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Russians Conflicted Over Crimea Annexation’s Value

Hannibal Hanschke / DPA / TASS

Despite still approving of their country’s 2014 annexation of Crimea from Ukraine, fewer Russians view it as beneficial on the fifth anniversary of the annexation, a state-run survey has found.

Independent polls have shown a yearly uptick in the percentage of Russians who believe that their country benefited from “the return of Crimea” despite economic sanctions that have led to a downturn in many Russians’ quality of life over the past five years.

According to results published by the state-funded pollster FOM on Thursday, Russians generally view the annexation positively, with 77 percent of respondents in Russia's mainland approving of it. Just 39 percent of respondents, however, said the Crimean annexation was beneficial to the country.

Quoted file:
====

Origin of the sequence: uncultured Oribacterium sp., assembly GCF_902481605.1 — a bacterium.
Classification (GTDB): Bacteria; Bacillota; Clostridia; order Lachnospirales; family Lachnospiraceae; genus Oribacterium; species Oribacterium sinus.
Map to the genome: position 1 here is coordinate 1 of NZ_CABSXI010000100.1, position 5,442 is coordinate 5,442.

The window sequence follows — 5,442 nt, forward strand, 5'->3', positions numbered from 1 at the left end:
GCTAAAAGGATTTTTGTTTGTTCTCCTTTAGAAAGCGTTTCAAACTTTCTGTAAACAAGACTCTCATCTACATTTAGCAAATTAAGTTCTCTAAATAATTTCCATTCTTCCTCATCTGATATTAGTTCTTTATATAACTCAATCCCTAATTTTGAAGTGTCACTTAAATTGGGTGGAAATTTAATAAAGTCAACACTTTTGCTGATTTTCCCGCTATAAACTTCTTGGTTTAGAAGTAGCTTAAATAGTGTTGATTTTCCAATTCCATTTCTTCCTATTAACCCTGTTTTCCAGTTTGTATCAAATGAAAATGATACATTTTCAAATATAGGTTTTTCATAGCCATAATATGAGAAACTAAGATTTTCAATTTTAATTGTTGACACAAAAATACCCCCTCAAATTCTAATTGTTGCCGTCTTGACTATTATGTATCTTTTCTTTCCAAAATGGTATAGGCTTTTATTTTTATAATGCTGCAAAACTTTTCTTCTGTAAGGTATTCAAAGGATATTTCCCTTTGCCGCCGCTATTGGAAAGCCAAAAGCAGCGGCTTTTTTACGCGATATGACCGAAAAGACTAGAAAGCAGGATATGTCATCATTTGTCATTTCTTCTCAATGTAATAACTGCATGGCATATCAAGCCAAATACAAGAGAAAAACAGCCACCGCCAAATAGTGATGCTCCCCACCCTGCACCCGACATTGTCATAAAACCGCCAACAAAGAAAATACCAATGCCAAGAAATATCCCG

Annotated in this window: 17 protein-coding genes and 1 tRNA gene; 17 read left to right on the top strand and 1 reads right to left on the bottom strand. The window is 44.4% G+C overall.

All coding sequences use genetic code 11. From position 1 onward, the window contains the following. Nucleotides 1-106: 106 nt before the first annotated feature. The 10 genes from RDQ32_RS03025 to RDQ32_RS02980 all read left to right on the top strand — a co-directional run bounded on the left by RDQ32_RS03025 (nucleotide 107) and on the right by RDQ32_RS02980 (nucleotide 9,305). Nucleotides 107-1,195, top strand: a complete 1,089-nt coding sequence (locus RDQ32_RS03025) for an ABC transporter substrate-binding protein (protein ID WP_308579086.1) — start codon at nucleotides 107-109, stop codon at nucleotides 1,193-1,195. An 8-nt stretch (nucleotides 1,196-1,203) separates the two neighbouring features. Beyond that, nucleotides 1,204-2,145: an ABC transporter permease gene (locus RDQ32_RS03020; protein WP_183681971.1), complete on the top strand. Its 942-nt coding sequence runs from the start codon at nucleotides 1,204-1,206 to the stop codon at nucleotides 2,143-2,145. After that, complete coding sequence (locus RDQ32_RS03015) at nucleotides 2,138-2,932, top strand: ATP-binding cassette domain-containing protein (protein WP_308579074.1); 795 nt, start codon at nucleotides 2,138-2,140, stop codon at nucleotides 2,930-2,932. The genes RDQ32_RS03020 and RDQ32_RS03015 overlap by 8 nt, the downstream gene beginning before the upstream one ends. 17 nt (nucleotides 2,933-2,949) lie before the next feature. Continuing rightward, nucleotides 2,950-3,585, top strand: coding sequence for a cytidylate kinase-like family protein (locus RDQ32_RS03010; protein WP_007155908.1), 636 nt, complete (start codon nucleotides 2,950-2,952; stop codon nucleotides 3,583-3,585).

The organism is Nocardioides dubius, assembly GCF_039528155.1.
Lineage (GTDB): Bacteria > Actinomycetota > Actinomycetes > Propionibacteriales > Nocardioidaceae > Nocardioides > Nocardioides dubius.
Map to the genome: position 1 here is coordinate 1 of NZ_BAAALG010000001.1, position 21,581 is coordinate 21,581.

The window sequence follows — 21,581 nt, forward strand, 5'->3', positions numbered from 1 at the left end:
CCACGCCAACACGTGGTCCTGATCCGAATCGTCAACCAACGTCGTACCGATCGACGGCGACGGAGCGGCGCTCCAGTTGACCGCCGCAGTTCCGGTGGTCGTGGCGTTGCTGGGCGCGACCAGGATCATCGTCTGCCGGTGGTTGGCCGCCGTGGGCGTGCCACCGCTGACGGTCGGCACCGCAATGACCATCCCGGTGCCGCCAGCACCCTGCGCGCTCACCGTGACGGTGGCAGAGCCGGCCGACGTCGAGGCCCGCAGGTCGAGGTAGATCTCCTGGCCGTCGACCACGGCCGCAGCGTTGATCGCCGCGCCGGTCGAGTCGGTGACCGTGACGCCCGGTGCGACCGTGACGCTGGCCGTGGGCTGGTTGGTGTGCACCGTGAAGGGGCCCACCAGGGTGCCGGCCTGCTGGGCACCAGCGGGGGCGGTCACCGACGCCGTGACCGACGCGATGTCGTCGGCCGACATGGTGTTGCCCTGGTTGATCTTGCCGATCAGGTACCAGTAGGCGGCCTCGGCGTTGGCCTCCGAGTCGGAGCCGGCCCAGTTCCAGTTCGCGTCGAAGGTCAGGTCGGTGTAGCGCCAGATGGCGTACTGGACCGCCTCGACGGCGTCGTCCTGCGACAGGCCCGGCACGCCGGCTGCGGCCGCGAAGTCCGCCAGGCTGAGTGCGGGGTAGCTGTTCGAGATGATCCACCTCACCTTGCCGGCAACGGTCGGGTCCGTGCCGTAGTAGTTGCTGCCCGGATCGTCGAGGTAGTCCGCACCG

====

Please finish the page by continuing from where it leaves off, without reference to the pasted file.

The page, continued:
That marks a drop from 67 percent of Russians who saw benefits in the annexation in the spring of 2015, the Vedomosti business daily cited the poll results as saying. The share of Russians who saw equal benefit and harm in the annexation has risen from 15 percent to 39 percent in that period, it said.

“Russians living in the backwoods who backed the peninsula’s annexation later felt the consequences of economic sanctions caused in part by the annexation itself,” Vedomosti wrote in an editorial.

In a separate poll, 93 percent of respondents based in Crimea hold a positive view of “reunifying” with Russia five years ago, according to results published by the state-funded VTsIOM pollster on Thursday.

In addition, 72 percent of Crimean respondents told VTsIOM their lives have improved since the annexation.

VTsIOM conducted the poll among 1,600 Crimean respondents on March 10. FOM surveyed 1,500 respondents in 53 Russian regions on March 3.

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